In a nut shell, GPS data can offer broader aggregated insights but can be less accurate depending on signals. Hardware is highly accurate within its specific area but does require installation and lacks further insights. 

    Geospatial dataHardware data
    Collection methodSourced from smartphone location services Sensors detect movements (i.e. Beams interrupted or pressure applied)
    AccuracyAccuracy varies greatly Accuracy is steady
    Coverage agreaCan track movement across broad areas as long as location access is enabled Tracks movement within a specific location or zone where hardware is installed
    Additional insights May offer further insights depending on app usage Limited data provided
    PrivacyRelies on opt-in location sharing settings Data is inhertently anonymous 
    InstallationNo installation requiredRequires physical installation and maintenance 
    CostData providers charge fees, the cost of which variesUpfront installation and purchase cost, in addition to ongoing maintenance costs

    Are hardware systems more accurate than GPS?

    Yes. Data from hardware is more accurate than GPS data. The accuracy of GPS data can vary, leading to under counting and inaccurate data. 

    Hardware systems, however, directly detect movement. Infrared beams do this by monitoring when a beam is interrupted by someone passing through and pressure sensors can detect the weight of someone or something on it. Hardware results in high accuracy for where it is installed, but it can’t offer any further insights.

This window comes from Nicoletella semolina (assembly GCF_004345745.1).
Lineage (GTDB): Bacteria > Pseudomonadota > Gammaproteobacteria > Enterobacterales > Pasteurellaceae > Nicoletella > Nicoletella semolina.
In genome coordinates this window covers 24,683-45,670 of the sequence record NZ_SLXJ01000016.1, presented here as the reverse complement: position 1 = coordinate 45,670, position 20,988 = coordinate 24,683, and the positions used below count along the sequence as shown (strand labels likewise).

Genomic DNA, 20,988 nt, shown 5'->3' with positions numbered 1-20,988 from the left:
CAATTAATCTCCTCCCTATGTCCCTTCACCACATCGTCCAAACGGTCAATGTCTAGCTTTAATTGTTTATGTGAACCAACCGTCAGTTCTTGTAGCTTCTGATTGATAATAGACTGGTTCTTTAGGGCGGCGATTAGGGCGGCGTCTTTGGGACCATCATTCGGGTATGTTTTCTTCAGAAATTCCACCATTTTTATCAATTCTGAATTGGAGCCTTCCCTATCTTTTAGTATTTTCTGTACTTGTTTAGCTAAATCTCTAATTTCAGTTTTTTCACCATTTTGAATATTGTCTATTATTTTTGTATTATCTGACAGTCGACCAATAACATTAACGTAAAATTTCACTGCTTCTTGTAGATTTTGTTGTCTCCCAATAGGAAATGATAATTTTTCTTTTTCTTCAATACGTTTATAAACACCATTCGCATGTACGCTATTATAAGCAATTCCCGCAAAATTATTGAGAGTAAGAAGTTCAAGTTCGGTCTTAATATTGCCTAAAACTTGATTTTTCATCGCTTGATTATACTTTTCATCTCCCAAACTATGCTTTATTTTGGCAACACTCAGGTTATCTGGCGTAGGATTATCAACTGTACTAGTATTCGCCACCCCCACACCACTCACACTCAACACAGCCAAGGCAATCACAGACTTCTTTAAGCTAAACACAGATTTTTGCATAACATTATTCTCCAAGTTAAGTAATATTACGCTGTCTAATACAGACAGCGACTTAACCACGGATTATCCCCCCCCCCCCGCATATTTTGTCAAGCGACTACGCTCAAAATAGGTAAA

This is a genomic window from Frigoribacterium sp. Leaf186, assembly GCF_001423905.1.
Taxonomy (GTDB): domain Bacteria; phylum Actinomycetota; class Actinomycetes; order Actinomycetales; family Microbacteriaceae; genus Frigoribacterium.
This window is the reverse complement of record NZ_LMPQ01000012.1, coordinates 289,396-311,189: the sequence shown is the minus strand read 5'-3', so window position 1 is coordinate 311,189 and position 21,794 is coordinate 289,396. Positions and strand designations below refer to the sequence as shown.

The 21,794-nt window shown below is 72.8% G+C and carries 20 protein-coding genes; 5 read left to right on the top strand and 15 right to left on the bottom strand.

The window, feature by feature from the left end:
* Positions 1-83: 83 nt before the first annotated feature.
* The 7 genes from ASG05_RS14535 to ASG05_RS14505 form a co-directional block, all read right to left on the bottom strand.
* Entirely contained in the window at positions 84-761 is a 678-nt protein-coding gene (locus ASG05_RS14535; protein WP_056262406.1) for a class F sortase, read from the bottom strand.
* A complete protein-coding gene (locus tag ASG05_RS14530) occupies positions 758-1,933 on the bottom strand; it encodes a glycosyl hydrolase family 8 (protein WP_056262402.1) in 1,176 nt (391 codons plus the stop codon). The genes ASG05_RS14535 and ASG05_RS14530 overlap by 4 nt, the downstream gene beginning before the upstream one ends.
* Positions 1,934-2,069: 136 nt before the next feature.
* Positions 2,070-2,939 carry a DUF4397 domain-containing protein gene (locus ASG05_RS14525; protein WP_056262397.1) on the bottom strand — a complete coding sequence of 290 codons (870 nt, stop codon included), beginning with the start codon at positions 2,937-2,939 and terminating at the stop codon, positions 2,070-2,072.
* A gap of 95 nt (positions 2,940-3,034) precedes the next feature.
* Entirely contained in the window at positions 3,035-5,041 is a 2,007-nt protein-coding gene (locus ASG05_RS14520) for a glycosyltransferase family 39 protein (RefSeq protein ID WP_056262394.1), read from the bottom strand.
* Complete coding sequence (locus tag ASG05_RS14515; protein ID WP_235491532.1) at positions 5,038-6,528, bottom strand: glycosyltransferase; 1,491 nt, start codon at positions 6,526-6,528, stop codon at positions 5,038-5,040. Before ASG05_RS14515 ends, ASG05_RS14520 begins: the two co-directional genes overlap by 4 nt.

What factors influence the accuracy and precision of GPS data?

    The accuracy and precision of GPS data depends on phone location services, which can be affected by factors such as being indoors, poor signals, or users opting out of location tracking.

    Assisted GPS (A-GPS) technology also plays a crucial role in enhancing accuracy, particularly in challenging environments like urban areas with tall buildings or locations where satellite signals are weak. A-GPS uses data from local cell towers and Wi-Fi networks to augment satellite signals, thereby providing more reliable and quicker location fixes.